9. 9.
    Cole, M.: Cultural Psychology: A once and future discipline. Harvard (1996)Google Scholar
  10. 10.
    Deacon, T.: Memes as signs in the dynamic logic of semiosis: Beyond molecular science and computation theory. In: Wolff, K.E., Pfeiffer, H.D., Delugach, H.S. (eds.) ICCS 2004. LNCS (LNAI), vol. 3127, pp. 17–30. Springer, Heidelberg (2004)CrossRefGoogle Scholar
  11. 11.
    Diaconescu, R., Futatsugi, K.: CafeOBJ Report: The Language, Proof Techniques, and Methodologies for Object-Oriented Algebraic Specification. AMAST Series in Computing, vol. 6. World Scientific, Singapore (1998)zbMATHGoogle Scholar
  12. 12.
    Eilenberg, S., Lane, S.M.: General theory of natural equivalences. Transactions of the American Mathematical Society 58, 231–294 (1945)zbMATHMathSciNetGoogle Scholar
  13. 13.
    Fauconnier, G.: Mental Spaces: Aspects of Meaning Construction in Natural Language. MIT, Bradford (1985)Google Scholar
  14. 14.
    Fauconnier, G., Turner, M.: The Way We Think. Basic (2002)Google Scholar
  15. 15.
    Ganter, B., Wille, R.: Formal Concept Analysis: Mathematical Foundations. Springer, Heidelberg (1997)Google Scholar
  16. 16.
    Gärdenfors, P.: Conceptual Spaces: The Geometry of Thought, Bradford (2000)Google Scholar
  17. 17.
    Garfinkel, H.: Studies in Ethnomethodology. Prentice-Hall, Englewood Cliffs (1967)Google Scholar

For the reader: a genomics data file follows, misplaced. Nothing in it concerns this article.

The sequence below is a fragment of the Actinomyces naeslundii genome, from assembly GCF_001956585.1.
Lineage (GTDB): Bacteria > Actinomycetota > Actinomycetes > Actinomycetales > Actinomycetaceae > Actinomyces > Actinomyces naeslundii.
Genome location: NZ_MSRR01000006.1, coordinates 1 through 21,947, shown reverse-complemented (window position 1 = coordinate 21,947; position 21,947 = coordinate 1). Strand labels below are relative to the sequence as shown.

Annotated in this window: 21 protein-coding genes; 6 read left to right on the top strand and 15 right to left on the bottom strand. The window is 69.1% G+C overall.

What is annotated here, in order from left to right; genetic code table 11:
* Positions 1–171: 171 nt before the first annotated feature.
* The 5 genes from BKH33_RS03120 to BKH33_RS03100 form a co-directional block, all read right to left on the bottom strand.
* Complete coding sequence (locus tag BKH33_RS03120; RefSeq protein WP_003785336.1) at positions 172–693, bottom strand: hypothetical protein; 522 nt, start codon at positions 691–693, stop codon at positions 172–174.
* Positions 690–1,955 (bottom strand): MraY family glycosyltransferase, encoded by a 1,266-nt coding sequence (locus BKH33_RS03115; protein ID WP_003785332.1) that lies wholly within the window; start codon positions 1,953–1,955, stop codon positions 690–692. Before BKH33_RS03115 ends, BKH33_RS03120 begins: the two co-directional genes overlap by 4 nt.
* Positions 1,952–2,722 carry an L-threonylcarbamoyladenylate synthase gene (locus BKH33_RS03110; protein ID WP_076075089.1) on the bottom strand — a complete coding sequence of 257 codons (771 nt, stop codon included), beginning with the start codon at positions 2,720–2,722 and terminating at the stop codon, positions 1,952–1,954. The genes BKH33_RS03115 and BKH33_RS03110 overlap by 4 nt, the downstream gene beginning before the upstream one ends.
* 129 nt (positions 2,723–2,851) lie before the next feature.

18. 18.
    Gibson, J.: An Ecological Approach to Visual Perception. Houghton Mifflin (1979)Google Scholar
  19. 19.
    Glaser, B., Strauss, A.: The Discovery of Grounded Theory: Strategies for qualitative research. Aldine de Gruyter, Berlin (1999)Google Scholar
  20. 20.
    Goguen, J.: The logic of inexact concepts. Synthese 19, 325–373 (1969)zbMATHCrossRefGoogle Scholar
  21. 21.
    Goguen, J.: A categorical manifesto. Mathematical Structures in Computer Science 1(1), 49–67 (March 1991)zbMATHCrossRefMathSciNetGoogle Scholar
  22. 22.
    Goguen, J.: Towards a social, ethical theory of information. In: Bowker, G., Star, L., Turner, W., Gasser, L. (eds.) Social Science, Technical Systems and Cooperative Work: Beyond the Great Divide, pp. 27–56. Erlbaum, Mahwah (1997)Google Scholar
  23. 23.
    Goguen, J.: An introduction to algebraic semiotics, with applications to user interface design. In: Nehaniv, C.L. (ed.) CMAA 1998. LNCS (LNAI), vol. 1562, pp. 242–291. Springer, Heidelberg (1999)CrossRefGoogle Scholar
  24. 24.
    Goguen, J.: Semiotic morphisms, representations, and blending for interface design. In: Proceedings of AMAST Workshop on Algebraic Methods in Language Processing, pp. 1–15. AMAST Press (2003)Google Scholar
  25. 25.
    Goguen, J.: Data, schema and ontology integration. In: Proceedings of Workshop on Combinination of Logics, Center for Logic and Computation, Instituto Superior Tecnico, Lisbon, Portugal, pp. 21–31 (2004)Google Scholar
  26. 26.
    Goguen, J.: Information integration in instutions. In: Moss, L. (ed.) Memorial volume for Jon Barwise, Indiana (to appear)Google Scholar
  27. 27.
    Goguen, J., Burstall, R.: A study in the foundations of programming methodology: Specifications, institutions, charters and parchments. In: Pitt, D., Abramsky, S., Poigné, A., Rydeheard, D. (eds.) Proceedings of Conference on Category Theory and Computer Programming. LNCS, vol. 240, pp. 313–333. Springer, Heidelberg (1986); also Report CSLI-86-54, Center for the Study of Language and Information, Stanford University (June 1986)Google Scholar